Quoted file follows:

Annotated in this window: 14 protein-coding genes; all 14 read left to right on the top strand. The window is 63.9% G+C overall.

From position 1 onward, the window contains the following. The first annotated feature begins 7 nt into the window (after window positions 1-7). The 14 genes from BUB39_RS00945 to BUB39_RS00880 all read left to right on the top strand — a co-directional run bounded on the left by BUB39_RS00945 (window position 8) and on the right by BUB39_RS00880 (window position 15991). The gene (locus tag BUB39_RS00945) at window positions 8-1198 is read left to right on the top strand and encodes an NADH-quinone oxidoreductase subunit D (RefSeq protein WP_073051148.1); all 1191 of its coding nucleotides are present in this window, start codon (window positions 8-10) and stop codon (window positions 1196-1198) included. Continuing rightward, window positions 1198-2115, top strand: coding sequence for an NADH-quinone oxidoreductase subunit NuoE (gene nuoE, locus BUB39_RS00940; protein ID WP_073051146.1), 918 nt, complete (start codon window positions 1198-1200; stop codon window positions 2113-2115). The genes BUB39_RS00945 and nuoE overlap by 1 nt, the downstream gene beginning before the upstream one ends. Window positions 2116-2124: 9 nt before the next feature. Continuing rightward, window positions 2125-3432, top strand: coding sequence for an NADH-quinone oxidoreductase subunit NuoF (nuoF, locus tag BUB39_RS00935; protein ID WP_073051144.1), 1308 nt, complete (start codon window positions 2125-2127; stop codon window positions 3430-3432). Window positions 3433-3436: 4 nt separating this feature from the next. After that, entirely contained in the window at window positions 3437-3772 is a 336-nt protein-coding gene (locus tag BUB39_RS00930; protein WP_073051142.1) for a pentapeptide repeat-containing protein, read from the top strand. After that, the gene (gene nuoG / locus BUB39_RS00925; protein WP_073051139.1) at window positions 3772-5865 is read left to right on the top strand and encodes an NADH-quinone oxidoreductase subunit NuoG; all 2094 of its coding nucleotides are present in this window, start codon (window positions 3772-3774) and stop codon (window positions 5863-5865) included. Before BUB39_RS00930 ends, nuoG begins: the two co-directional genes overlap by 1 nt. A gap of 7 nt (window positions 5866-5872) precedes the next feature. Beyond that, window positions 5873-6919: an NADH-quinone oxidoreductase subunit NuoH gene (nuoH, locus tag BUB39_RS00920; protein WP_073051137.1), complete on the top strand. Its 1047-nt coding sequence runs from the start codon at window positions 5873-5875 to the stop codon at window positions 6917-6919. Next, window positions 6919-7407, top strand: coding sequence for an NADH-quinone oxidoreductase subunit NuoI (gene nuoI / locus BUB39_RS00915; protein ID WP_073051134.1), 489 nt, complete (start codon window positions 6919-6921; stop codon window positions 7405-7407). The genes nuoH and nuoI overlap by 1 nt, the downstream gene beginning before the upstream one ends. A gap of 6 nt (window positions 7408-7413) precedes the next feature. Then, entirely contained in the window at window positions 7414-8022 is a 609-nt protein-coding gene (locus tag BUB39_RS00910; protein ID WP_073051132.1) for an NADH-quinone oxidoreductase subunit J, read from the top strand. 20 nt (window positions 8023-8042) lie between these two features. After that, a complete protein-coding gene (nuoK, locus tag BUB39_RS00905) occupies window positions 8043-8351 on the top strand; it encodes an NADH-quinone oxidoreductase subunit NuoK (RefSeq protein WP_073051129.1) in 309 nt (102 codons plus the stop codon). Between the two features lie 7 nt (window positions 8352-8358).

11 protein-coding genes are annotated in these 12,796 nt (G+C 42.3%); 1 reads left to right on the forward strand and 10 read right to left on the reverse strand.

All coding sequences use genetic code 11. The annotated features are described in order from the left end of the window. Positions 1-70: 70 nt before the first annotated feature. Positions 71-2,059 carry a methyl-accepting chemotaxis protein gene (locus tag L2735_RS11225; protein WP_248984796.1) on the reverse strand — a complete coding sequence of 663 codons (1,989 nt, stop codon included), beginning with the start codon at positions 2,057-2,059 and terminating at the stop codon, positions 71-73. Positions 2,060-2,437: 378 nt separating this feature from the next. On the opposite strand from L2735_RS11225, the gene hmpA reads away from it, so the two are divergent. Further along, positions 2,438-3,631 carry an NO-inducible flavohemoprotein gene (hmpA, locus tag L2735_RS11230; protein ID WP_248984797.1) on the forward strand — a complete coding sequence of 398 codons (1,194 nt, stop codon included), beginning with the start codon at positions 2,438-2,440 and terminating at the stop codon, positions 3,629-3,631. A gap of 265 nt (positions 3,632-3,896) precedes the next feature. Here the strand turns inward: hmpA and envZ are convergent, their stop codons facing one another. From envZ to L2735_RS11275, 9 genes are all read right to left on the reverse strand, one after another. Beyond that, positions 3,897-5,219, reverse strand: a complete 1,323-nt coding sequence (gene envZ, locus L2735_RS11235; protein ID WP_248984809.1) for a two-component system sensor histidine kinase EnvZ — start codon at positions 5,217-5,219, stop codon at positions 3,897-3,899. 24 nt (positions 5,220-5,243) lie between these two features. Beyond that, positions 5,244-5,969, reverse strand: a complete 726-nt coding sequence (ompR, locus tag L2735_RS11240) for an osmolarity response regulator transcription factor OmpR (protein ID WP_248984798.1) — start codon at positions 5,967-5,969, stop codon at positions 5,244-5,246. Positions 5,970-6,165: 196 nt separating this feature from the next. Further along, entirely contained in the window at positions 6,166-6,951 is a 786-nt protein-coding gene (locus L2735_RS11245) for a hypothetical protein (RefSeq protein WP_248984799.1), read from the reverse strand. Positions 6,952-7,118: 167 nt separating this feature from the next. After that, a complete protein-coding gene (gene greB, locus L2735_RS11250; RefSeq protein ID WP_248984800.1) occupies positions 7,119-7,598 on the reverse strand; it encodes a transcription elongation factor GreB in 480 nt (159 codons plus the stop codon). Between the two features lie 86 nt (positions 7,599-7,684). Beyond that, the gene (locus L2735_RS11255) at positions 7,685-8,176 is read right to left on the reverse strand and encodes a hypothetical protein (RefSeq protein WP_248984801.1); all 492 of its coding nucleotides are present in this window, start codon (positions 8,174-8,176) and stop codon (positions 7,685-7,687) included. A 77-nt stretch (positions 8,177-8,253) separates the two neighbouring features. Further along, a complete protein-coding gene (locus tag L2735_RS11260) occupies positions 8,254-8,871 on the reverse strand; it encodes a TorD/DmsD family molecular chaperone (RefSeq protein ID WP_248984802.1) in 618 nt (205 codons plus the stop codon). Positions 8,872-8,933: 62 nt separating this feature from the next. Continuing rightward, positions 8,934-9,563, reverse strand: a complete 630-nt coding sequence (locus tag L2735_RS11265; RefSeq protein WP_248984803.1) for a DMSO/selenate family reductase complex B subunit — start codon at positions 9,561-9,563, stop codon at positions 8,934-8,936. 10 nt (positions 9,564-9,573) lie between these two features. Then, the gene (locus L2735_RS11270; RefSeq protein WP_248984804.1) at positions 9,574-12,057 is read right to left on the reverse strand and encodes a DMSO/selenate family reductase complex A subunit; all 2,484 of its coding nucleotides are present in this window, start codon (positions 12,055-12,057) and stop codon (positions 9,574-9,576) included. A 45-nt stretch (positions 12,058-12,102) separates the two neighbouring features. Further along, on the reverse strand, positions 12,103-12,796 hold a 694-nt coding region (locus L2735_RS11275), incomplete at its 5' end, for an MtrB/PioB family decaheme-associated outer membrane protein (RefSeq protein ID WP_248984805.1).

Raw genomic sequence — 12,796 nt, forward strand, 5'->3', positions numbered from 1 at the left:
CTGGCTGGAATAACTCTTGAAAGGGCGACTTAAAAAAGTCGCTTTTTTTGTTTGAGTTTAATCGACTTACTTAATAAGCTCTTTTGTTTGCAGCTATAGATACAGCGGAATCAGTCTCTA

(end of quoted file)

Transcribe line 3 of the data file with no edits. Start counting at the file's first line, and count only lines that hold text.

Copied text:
11 protein-coding genes are annotated in these 12,796 nt (G+C 42.3%); 1 reads left to right on the forward strand and 10 read right to left on the reverse strand.